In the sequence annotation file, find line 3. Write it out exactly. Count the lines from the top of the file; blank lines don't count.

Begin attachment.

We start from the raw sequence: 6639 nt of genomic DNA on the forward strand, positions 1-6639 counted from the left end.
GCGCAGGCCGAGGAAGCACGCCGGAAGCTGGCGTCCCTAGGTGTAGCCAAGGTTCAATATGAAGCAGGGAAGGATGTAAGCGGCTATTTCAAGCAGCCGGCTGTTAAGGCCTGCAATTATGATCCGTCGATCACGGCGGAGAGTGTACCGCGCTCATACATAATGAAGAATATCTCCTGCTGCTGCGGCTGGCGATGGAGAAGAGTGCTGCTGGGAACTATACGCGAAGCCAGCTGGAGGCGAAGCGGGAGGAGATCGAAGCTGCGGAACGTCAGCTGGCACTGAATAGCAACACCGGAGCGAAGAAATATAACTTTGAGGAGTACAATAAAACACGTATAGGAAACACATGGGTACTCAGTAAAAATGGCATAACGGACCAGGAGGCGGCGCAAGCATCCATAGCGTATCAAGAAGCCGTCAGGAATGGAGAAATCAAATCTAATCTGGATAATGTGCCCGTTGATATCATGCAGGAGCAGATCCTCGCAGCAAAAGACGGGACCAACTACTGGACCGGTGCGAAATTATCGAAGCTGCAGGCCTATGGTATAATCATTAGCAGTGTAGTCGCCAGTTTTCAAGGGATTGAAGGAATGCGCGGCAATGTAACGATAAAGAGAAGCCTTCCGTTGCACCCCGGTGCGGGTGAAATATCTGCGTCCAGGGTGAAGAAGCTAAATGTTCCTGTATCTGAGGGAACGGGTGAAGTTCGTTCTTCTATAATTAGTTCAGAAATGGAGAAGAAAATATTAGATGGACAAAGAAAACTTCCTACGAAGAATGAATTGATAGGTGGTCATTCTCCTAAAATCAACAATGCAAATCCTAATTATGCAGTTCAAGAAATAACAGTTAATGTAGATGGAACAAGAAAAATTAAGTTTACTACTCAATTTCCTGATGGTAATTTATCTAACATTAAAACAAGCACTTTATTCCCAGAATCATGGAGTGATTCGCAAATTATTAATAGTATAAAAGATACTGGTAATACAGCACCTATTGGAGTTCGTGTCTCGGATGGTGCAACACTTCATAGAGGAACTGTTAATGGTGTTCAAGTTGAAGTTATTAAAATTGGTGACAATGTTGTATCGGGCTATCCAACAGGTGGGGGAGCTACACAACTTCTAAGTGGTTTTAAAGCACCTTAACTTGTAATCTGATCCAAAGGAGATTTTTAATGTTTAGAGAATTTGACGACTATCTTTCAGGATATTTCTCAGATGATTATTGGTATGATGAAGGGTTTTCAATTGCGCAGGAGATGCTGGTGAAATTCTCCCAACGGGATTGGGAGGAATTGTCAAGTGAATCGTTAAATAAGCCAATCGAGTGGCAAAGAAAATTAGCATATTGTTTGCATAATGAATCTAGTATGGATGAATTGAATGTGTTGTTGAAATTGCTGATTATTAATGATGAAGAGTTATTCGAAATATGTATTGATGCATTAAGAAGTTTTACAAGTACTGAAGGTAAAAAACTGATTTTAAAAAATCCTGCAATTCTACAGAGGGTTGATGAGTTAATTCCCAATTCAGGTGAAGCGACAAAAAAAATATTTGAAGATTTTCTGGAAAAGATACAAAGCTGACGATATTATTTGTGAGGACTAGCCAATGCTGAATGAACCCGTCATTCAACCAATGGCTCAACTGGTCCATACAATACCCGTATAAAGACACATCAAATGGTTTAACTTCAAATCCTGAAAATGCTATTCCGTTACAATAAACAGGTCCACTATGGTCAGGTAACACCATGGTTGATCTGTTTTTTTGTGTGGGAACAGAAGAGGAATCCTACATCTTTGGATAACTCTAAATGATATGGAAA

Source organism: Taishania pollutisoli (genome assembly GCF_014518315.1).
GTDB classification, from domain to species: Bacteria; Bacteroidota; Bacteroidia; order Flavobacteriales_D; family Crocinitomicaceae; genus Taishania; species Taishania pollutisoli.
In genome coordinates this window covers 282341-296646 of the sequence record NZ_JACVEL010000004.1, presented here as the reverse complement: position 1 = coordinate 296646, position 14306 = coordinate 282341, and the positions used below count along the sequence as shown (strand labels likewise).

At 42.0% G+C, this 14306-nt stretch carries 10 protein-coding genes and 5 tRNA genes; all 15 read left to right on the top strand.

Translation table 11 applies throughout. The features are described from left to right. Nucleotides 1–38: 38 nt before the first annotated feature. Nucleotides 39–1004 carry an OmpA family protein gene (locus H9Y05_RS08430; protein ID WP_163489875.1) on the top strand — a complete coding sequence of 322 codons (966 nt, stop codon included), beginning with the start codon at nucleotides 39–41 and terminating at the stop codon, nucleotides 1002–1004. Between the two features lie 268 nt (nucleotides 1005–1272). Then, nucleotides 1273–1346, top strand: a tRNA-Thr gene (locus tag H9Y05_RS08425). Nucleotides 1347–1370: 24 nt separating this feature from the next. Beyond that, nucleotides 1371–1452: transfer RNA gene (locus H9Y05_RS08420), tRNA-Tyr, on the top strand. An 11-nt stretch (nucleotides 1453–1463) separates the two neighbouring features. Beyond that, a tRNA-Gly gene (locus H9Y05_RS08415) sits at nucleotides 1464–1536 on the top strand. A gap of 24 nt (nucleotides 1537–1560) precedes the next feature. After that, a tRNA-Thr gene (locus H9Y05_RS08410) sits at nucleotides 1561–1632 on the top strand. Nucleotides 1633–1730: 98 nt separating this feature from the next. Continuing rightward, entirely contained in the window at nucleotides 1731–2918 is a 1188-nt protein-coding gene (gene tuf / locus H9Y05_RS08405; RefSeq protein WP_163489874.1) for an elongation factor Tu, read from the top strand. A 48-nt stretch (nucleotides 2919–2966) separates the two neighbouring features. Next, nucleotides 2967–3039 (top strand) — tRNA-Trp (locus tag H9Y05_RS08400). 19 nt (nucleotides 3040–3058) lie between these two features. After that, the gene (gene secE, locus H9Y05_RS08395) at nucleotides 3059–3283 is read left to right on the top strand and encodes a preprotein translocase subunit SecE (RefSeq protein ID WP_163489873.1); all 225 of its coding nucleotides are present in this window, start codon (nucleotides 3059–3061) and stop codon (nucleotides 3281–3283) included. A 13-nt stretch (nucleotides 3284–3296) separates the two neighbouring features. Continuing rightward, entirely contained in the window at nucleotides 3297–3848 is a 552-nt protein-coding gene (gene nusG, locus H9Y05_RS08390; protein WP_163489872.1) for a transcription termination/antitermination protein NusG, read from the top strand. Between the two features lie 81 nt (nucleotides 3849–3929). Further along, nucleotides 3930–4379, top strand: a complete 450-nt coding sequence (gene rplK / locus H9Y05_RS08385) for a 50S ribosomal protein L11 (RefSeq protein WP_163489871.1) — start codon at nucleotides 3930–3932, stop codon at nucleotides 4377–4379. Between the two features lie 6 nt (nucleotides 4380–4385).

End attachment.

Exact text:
Source organism: Taishania pollutisoli (genome assembly GCF_014518315.1).